Mr. BRATTON: And they need to have those concerns, and that's one of the benefits of living in our society, that we have the protection of our laws. We have the protections of our system of government, of a Supreme Court guidance and decisions. That the idea that we would not be able to go into a house without a warrant. When we knock on the door and ask a question, that we received information that was of some concern, certainly. And that is allowed within our system of government, that at all times here, both in the training of our officers and in the practices that we would engage in, it is all to be done within constitutional guidelines that are so much a foundation of our country. And you've mentioned earlier, the ACLU concerns, well, they exist to express those concerns. But those concerns are oftentimes, in a sense, expressed but they are not supported by the constitutional rights that are given to police in this country.

Case in point: ACLU has expressed continuously and fruitlessly, for years, concerns about cameras and public spaces, and the growing use of cameras in public spaces not only publicly, by public agencies, but by literally every 7/11 store you have has cameras that face their parking lots, public parking lots, and in the stores themselves. And there is no expectation of privacy or right to privacy. The Supreme Court has ruled that consistently over the years if the ACLU keeps raising that as a concern. Nothing wrong with raising the concern to make sure anything has being done according to constitutional guidelines. Similarly here, it is a healthy debate for people to express concerns, because it requires the police to respond to those concerns and ensures that we're not operating in a vacuum outside of constitutional guidelines.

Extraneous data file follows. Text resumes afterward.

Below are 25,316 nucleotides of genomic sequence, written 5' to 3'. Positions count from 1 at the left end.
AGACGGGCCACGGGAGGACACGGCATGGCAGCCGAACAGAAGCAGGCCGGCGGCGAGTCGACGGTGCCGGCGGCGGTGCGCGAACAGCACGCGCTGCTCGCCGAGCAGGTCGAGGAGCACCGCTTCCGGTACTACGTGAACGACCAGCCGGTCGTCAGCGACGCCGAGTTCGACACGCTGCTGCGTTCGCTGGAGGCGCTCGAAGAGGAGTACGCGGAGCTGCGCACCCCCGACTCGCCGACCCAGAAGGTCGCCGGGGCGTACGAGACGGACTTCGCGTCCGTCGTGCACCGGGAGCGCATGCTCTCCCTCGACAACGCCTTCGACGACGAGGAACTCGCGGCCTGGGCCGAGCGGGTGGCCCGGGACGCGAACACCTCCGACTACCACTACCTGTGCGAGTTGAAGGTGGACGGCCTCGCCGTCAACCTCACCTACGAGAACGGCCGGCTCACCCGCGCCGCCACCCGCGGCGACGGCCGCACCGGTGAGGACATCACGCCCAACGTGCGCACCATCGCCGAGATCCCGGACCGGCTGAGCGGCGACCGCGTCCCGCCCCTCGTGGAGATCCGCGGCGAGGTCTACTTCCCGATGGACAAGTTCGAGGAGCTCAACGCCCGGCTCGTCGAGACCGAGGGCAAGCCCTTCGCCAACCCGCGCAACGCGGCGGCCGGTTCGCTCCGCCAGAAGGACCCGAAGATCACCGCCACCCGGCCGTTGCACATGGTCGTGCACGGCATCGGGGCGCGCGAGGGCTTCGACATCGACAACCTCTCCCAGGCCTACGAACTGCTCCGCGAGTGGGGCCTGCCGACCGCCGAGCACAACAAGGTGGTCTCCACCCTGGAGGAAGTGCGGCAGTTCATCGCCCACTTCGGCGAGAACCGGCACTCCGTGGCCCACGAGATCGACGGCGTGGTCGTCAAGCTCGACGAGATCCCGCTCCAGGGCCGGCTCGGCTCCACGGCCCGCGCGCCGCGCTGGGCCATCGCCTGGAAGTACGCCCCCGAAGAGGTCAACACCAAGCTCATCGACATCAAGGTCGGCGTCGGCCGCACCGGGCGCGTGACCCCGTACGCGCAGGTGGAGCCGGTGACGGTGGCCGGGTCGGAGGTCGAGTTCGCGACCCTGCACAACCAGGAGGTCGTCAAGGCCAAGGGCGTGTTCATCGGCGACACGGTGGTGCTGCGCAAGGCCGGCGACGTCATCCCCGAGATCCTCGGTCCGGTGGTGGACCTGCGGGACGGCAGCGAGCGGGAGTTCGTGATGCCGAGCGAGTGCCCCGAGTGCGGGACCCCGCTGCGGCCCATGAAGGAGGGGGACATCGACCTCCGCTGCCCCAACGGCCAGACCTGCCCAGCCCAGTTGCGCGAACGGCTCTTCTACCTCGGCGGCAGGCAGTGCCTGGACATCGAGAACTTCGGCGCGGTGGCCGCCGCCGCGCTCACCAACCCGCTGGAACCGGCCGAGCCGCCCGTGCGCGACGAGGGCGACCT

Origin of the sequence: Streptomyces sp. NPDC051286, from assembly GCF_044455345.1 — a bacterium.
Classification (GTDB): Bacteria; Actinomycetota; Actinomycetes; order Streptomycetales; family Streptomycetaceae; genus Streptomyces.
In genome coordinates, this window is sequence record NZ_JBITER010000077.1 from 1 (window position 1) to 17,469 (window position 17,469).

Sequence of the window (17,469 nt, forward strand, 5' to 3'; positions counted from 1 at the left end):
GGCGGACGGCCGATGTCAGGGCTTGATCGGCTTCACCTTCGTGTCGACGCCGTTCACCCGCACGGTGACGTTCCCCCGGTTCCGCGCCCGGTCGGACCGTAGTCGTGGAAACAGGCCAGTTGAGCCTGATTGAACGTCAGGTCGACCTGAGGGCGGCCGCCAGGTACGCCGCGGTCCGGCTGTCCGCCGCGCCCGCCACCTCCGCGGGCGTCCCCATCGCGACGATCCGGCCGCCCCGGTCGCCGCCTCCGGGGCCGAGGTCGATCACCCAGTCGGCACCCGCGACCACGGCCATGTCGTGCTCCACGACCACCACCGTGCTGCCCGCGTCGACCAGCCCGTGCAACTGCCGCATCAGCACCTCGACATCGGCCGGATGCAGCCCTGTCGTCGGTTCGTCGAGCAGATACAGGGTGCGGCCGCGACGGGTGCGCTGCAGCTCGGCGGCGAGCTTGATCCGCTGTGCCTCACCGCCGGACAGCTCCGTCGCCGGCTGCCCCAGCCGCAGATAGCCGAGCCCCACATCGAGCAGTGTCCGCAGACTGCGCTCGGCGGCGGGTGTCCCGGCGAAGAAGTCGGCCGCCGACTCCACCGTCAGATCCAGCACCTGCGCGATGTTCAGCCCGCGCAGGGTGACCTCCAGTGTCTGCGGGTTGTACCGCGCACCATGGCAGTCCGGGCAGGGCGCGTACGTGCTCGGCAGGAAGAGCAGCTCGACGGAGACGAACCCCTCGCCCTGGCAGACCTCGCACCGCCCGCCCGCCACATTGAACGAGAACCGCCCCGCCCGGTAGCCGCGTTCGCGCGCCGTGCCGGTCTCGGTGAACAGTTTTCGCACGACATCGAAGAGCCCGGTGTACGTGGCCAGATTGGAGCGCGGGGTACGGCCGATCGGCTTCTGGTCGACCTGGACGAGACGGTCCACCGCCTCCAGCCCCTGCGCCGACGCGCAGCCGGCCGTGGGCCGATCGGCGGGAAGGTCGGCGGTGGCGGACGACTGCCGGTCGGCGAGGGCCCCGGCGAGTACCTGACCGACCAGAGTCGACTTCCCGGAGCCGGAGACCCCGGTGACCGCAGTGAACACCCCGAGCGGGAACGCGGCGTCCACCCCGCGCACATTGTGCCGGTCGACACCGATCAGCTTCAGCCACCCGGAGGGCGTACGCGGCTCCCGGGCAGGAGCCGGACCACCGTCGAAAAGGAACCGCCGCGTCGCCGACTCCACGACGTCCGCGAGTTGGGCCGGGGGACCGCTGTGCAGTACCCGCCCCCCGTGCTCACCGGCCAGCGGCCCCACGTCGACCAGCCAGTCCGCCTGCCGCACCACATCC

This is something that we're not doing in the middle of the night. We're doing it in the bright light of day. We're announcing it publicly. We're seeking to educate the public. We're seeking to generate just what we're doing here. Just having a debate that people can voice their concerns, hopefully have them answered. It's one the great strengths of living in this country. Police don't have the ability to just implement programs that are not going to stand up to constitutional muster.

CONAN: Chief Bratton, thank you very much for your time today. We appreciate it.

Mr. BRATTON: Thank you. Pleasure being with you.

CONAN: William Bratton is the police chief of the Los Angeles Police Department, president of the Major Cities Chiefs organization. His department developed the iWatch program. You joined us on the phone from his office in Los Angeles.

Tomorrow on TALK OF THE NATION, Political Junkie Ken Rudin will also be talking with Taylor Branch who met 79 times with President Clinton during his time in office to talk about history, Monica Lewinsky, the war in Kosovo, health care. Be with us. This is NPR News.